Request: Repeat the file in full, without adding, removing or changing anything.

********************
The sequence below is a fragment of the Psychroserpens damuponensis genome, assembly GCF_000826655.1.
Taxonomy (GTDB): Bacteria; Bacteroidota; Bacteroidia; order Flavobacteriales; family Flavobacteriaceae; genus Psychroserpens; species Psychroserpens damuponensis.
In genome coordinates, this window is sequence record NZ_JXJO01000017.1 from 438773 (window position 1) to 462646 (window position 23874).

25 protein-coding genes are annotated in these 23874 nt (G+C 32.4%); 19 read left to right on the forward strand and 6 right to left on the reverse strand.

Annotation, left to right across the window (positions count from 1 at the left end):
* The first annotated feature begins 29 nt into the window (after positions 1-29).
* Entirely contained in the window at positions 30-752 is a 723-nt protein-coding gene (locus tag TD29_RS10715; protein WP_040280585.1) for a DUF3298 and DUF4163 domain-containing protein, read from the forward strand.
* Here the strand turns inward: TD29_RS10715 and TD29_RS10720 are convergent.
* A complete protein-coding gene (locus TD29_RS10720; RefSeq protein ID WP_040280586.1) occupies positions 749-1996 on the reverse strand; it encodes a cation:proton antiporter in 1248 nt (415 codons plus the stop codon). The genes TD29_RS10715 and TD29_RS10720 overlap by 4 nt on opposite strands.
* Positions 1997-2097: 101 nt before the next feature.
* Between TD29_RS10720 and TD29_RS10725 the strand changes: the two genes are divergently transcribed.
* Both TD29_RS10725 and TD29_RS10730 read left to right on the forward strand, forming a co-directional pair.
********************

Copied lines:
The sequence below is a fragment of the Psychroserpens damuponensis genome, assembly GCF_000826655.1.
Taxonomy (GTDB): Bacteria; Bacteroidota; Bacteroidia; order Flavobacteriales; family Flavobacteriaceae; genus Psychroserpens; species Psychroserpens damuponensis.
In genome coordinates, this window is sequence record NZ_JXJO01000017.1 from 438773 (window position 1) to 462646 (window position 23874).

25 protein-coding genes are annotated in these 23874 nt (G+C 32.4%); 19 read left to right on the forward strand and 6 right to left on the reverse strand.

Annotation, left to right across the window (positions count from 1 at the left end):
* The first annotated feature begins 29 nt into the window (after positions 1-29).
* Entirely contained in the window at positions 30-752 is a 723-nt protein-coding gene (locus tag TD29_RS10715; protein WP_040280585.1) for a DUF3298 and DUF4163 domain-containing protein, read from the forward strand.
* Here the strand turns inward: TD29_RS10715 and TD29_RS10720 are convergent.
* A complete protein-coding gene (locus TD29_RS10720; RefSeq protein ID WP_040280586.1) occupies positions 749-1996 on the reverse strand; it encodes a cation:proton antiporter in 1248 nt (415 codons plus the stop codon). The genes TD29_RS10715 and TD29_RS10720 overlap by 4 nt on opposite strands.
* Positions 1997-2097: 101 nt before the next feature.
* Between TD29_RS10720 and TD29_RS10725 the strand changes: the two genes are divergently transcribed.
* Both TD29_RS10725 and TD29_RS10730 read left to right on the forward strand, forming a co-directional pair.